4100 series steel is a chromium and molybdenum steel commonly known as chromoly steel. Chromoly steels are used in aircraft tubing, gears, piston wrist pins, crankshafts, structural tubing and firearms components along with other applications. Due to the popularity of 4100 series steels mix-ups of metal grades frequently occur requiring an organization to perform a metal sort.

Verichek Technical Services, Inc. routinely conducts Positive Metal Identification (PMI) on 4100 series steel for grade differentiation. Customers who need the PMI analysis often own a handheld XRF unit but handheld XRF can only differentiate 4130 based on an accurate Manganese analysis. What if 4140 and 4150 are mixed up? If that’s the case organizations need a mobile Optical Emission Spectrometer (OES) to sort based on carbon values.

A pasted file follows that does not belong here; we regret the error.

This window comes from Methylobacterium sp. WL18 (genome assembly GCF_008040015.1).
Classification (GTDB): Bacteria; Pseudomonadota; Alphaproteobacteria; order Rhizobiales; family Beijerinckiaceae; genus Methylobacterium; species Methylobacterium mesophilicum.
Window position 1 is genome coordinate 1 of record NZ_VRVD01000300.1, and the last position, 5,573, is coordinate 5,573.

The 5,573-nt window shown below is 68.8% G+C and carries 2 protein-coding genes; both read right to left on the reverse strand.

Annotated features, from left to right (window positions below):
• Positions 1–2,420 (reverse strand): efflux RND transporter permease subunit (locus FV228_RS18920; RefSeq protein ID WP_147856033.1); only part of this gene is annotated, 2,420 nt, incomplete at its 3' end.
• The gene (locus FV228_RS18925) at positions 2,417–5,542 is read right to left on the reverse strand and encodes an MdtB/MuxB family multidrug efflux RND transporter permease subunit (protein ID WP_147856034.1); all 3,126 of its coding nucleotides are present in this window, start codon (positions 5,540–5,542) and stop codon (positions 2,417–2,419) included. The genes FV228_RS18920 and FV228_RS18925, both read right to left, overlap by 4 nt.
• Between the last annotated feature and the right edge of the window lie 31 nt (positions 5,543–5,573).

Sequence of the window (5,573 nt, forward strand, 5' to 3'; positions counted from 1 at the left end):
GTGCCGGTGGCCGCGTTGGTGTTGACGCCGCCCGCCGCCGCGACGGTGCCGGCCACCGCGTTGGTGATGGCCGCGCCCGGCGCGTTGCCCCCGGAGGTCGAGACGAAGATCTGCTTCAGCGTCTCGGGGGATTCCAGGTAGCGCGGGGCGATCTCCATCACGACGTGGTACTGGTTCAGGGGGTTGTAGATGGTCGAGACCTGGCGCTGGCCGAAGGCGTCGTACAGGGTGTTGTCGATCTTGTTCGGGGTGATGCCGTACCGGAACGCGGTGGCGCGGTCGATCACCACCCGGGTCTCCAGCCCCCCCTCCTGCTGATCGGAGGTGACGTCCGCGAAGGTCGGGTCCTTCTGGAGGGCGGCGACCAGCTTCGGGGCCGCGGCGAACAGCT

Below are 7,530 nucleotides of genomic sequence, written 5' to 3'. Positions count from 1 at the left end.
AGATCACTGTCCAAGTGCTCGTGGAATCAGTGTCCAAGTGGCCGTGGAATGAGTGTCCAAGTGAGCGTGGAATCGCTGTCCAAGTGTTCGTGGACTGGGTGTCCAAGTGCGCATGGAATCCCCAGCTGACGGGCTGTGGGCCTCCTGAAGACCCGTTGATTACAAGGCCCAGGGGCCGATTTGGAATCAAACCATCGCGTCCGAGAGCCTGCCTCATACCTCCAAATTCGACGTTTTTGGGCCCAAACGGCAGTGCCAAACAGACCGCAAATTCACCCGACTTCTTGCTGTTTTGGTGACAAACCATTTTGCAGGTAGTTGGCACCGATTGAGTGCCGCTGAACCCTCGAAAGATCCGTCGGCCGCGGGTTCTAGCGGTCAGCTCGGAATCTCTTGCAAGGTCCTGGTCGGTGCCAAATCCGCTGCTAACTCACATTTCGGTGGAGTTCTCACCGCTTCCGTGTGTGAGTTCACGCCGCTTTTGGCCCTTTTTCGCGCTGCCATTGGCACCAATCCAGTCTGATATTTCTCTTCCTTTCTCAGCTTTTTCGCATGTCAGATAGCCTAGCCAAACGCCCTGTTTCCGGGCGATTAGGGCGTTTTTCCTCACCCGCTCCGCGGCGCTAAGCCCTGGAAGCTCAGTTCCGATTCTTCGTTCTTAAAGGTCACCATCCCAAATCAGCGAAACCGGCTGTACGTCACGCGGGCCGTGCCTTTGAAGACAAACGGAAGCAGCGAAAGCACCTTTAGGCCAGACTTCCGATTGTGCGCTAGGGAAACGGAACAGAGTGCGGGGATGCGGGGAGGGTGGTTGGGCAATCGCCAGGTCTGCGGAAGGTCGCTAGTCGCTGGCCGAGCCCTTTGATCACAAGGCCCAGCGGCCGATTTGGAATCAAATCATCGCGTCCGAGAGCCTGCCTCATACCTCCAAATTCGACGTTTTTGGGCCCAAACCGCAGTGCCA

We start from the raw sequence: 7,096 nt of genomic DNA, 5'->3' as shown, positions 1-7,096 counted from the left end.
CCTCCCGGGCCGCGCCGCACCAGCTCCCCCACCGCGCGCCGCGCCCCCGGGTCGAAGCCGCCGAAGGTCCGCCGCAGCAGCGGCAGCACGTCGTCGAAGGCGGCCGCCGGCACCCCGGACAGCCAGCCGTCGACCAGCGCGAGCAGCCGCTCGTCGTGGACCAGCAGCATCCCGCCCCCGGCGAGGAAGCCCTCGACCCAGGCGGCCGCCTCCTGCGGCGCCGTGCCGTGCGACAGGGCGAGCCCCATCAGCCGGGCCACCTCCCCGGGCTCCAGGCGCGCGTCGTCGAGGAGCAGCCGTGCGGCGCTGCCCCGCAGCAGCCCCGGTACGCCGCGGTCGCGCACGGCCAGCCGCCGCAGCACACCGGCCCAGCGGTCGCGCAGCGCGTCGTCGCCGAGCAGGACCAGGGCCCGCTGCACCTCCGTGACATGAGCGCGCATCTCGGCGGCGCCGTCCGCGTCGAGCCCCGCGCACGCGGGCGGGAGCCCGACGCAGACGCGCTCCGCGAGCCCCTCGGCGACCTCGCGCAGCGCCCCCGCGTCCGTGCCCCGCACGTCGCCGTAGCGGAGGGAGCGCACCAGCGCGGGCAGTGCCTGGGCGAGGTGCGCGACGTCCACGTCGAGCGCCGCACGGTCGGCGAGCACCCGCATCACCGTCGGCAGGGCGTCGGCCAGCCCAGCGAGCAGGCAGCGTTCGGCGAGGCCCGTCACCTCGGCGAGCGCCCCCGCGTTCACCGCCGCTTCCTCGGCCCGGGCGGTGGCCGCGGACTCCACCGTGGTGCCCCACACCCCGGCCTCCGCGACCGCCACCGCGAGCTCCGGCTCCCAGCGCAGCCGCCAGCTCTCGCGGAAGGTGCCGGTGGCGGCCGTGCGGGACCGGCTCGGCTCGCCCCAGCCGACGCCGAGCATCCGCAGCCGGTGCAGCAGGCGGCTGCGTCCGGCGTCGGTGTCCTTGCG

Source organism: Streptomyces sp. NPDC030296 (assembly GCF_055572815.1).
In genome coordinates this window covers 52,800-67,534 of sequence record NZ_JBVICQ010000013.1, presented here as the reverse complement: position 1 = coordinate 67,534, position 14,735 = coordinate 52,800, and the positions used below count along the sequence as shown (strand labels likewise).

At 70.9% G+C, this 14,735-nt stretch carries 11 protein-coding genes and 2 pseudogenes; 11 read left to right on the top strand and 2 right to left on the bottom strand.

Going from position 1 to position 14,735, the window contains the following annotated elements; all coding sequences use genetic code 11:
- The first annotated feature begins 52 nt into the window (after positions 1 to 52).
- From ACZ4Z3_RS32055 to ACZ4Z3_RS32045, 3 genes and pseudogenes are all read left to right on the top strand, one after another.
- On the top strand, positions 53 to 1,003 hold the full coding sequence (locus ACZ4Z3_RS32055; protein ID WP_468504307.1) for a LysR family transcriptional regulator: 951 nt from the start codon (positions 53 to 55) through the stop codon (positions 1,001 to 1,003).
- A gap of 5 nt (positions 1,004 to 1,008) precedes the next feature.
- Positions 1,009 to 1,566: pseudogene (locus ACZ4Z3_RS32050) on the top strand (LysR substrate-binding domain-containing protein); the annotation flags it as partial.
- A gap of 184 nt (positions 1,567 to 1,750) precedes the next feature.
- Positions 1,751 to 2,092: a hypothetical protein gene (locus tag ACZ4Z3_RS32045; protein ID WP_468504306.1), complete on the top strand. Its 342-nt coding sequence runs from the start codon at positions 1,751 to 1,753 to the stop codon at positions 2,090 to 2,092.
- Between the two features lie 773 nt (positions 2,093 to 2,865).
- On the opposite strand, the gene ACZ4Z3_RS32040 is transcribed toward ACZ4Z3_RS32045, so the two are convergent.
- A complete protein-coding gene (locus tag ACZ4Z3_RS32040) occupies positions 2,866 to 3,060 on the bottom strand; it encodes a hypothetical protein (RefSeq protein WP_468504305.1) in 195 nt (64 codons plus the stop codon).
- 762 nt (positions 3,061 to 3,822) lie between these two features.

Grade Carbon Chromium Manganese Moly Phos Silicon Sulfur Fe
4130 0.28-0.33 0.80-1.10 0.40-0.60 0.15-0.25 0.035Max 0.15-0.35 0.04Max 97.03-98.22
4140 0.380-0.430 0.80-1.10 0.75-1.0 0.15-0.25 0.035Max 0.15-0.35 0.04Max 96.785-97.77
4150 0.480-0.530 0.80-1.10 0.75-1.00 0.15-0.25 0.035Max 0.15-0.35 0.04Max 96.745-97.67

Iron and other elements share multiple minimum and maximum ranges and the only reliable way to differentiate 4140 from 4150 is by accurately measuring the element carbon. Carbon for 4140 is a minimum of .380 to a maximum of .430 vs 4150 which has a minimum of .480 to a maximum of .530 for carbon. The two steels are separated by 0.05 percent carbon.

We hope you’ve enjoyed reading how to sort 4140 from 4150. For more information regarding PMI sorting visit our blog or complete the contact us form to speak with a service professional.

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Periodic maintenance (PM) and calibration are essential tasks that you need to do on a regular basis to ensure that your equipment continues to function as intended.

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